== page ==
Hit Parade 1956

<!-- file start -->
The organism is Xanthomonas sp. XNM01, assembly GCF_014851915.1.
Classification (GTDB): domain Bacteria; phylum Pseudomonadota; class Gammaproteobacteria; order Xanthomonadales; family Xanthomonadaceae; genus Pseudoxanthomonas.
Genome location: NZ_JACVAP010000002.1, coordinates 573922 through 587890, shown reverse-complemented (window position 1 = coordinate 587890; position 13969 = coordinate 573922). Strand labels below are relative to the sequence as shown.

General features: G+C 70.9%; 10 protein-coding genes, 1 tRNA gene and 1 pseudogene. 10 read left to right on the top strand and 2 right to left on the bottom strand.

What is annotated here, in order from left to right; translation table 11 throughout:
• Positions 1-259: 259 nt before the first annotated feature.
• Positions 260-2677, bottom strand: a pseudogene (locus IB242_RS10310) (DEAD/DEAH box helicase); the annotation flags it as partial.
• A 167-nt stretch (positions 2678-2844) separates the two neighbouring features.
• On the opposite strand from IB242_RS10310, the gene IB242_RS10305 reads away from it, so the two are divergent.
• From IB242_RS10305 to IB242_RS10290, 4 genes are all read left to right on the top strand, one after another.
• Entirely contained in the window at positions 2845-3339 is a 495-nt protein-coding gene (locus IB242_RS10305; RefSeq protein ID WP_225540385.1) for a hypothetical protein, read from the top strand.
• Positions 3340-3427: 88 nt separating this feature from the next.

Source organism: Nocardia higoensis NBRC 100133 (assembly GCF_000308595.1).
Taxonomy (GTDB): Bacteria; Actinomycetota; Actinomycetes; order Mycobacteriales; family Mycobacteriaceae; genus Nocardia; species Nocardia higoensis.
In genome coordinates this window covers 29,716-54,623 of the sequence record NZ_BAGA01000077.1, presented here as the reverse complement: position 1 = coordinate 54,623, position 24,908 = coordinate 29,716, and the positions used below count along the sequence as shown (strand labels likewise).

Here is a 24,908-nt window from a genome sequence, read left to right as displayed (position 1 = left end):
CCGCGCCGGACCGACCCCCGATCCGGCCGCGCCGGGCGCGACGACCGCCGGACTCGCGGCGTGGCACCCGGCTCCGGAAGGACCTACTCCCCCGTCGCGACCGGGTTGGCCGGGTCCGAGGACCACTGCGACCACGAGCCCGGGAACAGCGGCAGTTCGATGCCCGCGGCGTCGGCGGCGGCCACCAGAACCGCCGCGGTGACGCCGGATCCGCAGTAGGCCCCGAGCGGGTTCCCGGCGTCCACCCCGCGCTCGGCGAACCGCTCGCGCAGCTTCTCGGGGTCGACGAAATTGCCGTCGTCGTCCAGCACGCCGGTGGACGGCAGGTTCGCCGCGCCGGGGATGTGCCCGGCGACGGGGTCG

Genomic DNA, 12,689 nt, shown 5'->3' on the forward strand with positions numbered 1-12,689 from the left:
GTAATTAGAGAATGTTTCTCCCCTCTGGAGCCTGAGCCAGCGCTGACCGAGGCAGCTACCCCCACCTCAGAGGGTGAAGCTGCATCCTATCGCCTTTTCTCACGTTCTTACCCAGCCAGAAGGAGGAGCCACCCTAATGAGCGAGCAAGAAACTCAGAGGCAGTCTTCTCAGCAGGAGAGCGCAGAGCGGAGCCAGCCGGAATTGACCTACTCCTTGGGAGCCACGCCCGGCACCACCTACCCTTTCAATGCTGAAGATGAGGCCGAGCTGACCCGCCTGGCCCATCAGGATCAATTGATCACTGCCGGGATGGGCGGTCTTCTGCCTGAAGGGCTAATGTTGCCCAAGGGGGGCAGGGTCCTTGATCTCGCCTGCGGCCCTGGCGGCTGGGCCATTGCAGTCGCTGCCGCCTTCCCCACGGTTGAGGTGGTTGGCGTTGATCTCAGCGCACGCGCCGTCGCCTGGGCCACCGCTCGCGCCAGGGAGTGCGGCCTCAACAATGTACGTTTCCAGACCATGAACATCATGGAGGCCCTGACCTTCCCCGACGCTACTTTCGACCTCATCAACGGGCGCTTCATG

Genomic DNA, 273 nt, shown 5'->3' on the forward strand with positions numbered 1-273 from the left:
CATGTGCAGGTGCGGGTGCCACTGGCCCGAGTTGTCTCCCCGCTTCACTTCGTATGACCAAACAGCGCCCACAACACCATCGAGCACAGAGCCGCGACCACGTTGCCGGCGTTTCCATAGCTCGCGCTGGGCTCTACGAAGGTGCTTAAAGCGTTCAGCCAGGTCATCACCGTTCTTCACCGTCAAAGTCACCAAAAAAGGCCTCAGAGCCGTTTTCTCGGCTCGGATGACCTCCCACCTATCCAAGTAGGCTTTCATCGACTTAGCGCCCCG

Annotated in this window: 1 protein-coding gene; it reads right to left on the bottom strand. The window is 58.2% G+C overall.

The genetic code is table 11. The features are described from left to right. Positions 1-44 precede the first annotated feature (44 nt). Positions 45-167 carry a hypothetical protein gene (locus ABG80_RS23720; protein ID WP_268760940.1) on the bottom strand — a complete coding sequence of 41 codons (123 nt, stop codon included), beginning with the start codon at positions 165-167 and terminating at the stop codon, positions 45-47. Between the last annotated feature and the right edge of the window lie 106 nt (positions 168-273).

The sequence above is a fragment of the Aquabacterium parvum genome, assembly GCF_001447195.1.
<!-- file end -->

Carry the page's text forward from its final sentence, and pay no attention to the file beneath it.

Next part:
What a difference a year makes -- in 1954 and, a bit more, in 1955, rock & roll was starting to intrude on the sedate surroundings of popular music as it had been known in the first half of the 1950s. But this volume opens with Elvis Presley and Carl Perkins, and while Gogi Grant does get the third spot with "The Wayward Wind," the fourth is given to Fats Domino, and the fifth to the Platters -- and that's how a lot of this CD goes, the rock & rollers keeping their claim on space until the last eight songs, which is pretty much what was happening with radio and entertainment in general in the U.S. in 1956. Elvis rates three slots, the Platters three. It's all a strangely wonderful listening experience, if a little harrowing (if one really doesn't like rock & roll). And some folk influences show up as well, in a slightly veiled form, in the guise of Dean Martin (backed by the Easy Riders) on "Memories Are Made of This," in between such unique-to-the-era pop numbers as "Rock and Roll Waltz" by Kay Starr and a pair of instrumentals, "Lisbon Antigua" by the Nelson Riddle Orchestra and the effervescent "Poor People of Paris" by the Les Baxter Orchestra. Ultimately, the CD is delightfully schizophrenic, and all the more listenable for it. The sound, as one would expect and hope, is excellent, and, as is usual with this series, there is no annotation. ~ Bruce Eder

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